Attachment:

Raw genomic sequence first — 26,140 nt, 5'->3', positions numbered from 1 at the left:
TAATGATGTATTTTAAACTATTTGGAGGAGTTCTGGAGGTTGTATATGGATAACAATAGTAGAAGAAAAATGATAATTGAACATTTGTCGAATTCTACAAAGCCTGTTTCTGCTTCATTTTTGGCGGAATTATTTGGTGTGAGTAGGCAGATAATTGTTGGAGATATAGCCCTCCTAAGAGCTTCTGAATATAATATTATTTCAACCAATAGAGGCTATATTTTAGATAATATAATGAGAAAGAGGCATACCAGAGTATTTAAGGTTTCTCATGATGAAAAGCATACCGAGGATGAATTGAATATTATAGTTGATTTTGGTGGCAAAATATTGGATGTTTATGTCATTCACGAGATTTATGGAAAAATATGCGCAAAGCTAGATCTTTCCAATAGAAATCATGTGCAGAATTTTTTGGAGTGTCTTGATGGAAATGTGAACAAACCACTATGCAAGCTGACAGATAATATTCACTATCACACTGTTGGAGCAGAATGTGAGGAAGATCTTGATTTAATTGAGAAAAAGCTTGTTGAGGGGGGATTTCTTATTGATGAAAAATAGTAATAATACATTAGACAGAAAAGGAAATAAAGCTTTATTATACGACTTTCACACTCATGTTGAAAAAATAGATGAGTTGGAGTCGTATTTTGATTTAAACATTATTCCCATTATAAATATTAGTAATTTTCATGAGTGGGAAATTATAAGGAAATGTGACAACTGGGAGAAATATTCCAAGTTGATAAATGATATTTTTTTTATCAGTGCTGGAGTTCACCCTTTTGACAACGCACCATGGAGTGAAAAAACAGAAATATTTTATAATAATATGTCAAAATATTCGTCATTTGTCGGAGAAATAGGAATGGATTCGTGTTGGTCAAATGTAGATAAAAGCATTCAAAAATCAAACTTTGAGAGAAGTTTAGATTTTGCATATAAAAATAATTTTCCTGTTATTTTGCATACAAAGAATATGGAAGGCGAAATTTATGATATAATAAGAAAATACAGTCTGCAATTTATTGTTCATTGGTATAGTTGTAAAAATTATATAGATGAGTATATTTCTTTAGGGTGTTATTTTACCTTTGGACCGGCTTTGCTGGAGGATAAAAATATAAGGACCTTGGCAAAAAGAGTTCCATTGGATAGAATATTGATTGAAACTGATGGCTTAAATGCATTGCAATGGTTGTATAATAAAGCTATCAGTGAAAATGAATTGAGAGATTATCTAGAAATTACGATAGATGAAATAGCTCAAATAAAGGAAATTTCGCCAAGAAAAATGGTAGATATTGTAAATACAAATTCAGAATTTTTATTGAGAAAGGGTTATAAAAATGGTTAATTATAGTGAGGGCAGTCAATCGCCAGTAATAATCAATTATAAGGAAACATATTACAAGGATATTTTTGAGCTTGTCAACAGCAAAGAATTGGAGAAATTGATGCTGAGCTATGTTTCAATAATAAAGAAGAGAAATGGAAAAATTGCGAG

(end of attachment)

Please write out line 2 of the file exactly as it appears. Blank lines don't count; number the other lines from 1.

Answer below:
TAATGATGTATTTTAAACTATTTGGAGGAGTTCTGGAGGTTGTATATGGATAACAATAGTAGAAGAAAAATGATAATTGAACATTTGTCGAATTCTACAAAGCCTGTTTCTGCTTCATTTTTGGCGGAATTATTTGGTGTGAGTAGGCAGATAATTGTTGGAGATATAGCCCTCCTAAGAGCTTCTGAATATAATATTATTTCAACCAATAGAGGCTATATTTTAGATAATATAATGAGAAAGAGGCATACCAGAGTATTTAAGGTTTCTCATGATGAAAAGCATACCGAGGATGAATTGAATATTATAGTTGATTTTGGTGGCAAAATATTGGATGTTTATGTCATTCACGAGATTTATGGAAAAATATGCGCAAAGCTAGATCTTTCCAATAGAAATCATGTGCAGAATTTTTTGGAGTGTCTTGATGGAAATGTGAACAAACCACTATGCAAGCTGACAGATAATATTCACTATCACACTGTTGGAGCAGAATGTGAGGAAGATCTTGATTTAATTGAGAAAAAGCTTGTTGAGGGGGGATTTCTTATTGATGAAAAATAGTAATAATACATTAGACAGAAAAGGAAATAAAGCTTTATTATACGACTTTCACACTCATGTTGAAAAAATAGATGAGTTGGAGTCGTATTTTGATTTAAACATTATTCCCATTATAAATATTAGTAATTTTCATGAGTGGGAAATTATAAGGAAATGTGACAACTGGGAGAAATATTCCAAGTTGATAAATGATATTTTTTTTATCAGTGCTGGAGTTCACCCTTTTGACAACGCACCATGGAGTGAAAAAACAGAAATATTTTATAATAATATGTCAAAATATTCGTCATTTGTCGGAGAAATAGGAATGGATTCGTGTTGGTCAAATGTAGATAAAAGCATTCAAAAATCAAACTTTGAGAGAAGTTTAGATTTTGCATATAAAAATAATTTTCCTGTTATTTTGCATACAAAGAATATGGAAGGCGAAATTTATGATATAATAAGAAAATACAGTCTGCAATTTATTGTTCATTGGTATAGTTGTAAAAATTATATAGATGAGTATATTTCTTTAGGGTGTTATTTTACCTTTGGACCGGCTTTGCTGGAGGATAAAAATATAAGGACCTTGGCAAAAAGAGTTCCATTGGATAGAATATTGATTGAAACTGATGGCTTAAATGCATTGCAATGGTTGTATAATAAAGCTATCAGTGAAAATGAATTGAGAGATTATCTAGAAATTACGATAGATGAAATAGCTCAAATAAAGGAAATTTCGCCAAGAAAAATGGTAGATATTGTAAATACAAATTCAGAATTTTTATTGAGAAAGGGTTATAAAAATGGTTAATTATAGTGAGGGCAGTCAATCGCCAGTAATAATCAATTATAAGGAAACATATTACAAGGATATTTTTGAGCTTGTCAACAGCAAAGAATTGGAGAAATTGATGCTGAGCTATGTTTCAATAATAAAGAAGAGAAATGGAAAAATTGCGAG